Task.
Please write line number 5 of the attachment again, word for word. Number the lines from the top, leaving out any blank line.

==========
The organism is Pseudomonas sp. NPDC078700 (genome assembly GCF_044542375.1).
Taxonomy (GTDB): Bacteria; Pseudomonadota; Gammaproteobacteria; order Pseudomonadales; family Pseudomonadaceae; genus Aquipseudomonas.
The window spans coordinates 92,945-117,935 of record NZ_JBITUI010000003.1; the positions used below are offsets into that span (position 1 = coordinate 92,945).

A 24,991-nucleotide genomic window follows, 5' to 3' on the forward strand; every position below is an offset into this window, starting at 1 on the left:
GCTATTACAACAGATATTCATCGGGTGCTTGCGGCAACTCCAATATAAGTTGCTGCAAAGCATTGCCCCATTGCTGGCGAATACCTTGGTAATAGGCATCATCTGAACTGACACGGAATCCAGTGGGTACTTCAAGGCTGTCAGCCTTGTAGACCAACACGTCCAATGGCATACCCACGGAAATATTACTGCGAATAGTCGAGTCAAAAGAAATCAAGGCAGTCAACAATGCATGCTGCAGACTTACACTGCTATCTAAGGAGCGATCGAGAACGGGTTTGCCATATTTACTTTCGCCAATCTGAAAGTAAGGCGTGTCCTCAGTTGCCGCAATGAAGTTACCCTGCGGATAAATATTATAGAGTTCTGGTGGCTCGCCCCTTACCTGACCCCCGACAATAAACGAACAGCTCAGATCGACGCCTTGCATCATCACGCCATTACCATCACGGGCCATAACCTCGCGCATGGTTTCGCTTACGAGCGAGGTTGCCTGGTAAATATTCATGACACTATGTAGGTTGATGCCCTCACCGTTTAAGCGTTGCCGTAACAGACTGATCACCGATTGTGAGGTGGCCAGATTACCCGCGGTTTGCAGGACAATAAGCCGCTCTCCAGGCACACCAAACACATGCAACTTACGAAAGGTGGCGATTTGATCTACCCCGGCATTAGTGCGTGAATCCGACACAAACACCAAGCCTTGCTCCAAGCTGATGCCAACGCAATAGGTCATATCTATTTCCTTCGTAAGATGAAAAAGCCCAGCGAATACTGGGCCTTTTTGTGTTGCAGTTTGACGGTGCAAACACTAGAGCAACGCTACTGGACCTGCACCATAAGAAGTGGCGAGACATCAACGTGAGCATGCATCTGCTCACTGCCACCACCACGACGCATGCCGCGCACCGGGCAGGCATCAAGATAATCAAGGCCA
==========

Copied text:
GCTATTACAACAGATATTCATCGGGTGCTTGCGGCAACTCCAATATAAGTTGCTGCAAAGCATTGCCCCATTGCTGGCGAATACCTTGGTAATAGGCATCATCTGAACTGACACGGAATCCAGTGGGTACTTCAAGGCTGTCAGCCTTGTAGACCAACACGTCCAATGGCATACCCACGGAAATATTACTGCGAATAGTCGAGTCAAAAGAAATCAAGGCAGTCAACAATGCATGCTGCAGACTTACACTGCTATCTAAGGAGCGATCGAGAACGGGTTTGCCATATTTACTTTCGCCAATCTGAAAGTAAGGCGTGTCCTCAGTTGCCGCAATGAAGTTACCCTGCGGATAAATATTATAGAGTTCTGGTGGCTCGCCCCTTACCTGACCCCCGACAATAAACGAACAGCTCAGATCGACGCCTTGCATCATCACGCCATTACCATCACGGGCCATAACCTCGCGCATGGTTTCGCTTACGAGCGAGGTTGCCTGGTAAATATTCATGACACTATGTAGGTTGATGCCCTCACCGTTTAAGCGTTGCCGTAACAGACTGATCACCGATTGTGAGGTGGCCAGATTACCCGCGGTTTGCAGGACAATAAGCCGCTCTCCAGGCACACCAAACACATGCAACTTACGAAAGGTGGCGATTTGATCTACCCCGGCATTAGTGCGTGAATCCGACACAAACACCAAGCCTTGCTCCAAGCTGATGCCAACGCAATAGGTCATATCTATTTCCTTCGTAAGATGAAAAAGCCCAGCGAATACTGGGCCTTTTTGTGTTGCAGTTTGACGGTGCAAACACTAGAGCAACGCTACTGGACCTGCACCATAAGAAGTGGCGAGACATCAACGTGAGCATGCATCTGCTCACTGCCACCACCACGACGCATGCCGCGCACCGGGCAGGCATCAAGATAATCAAGGCCA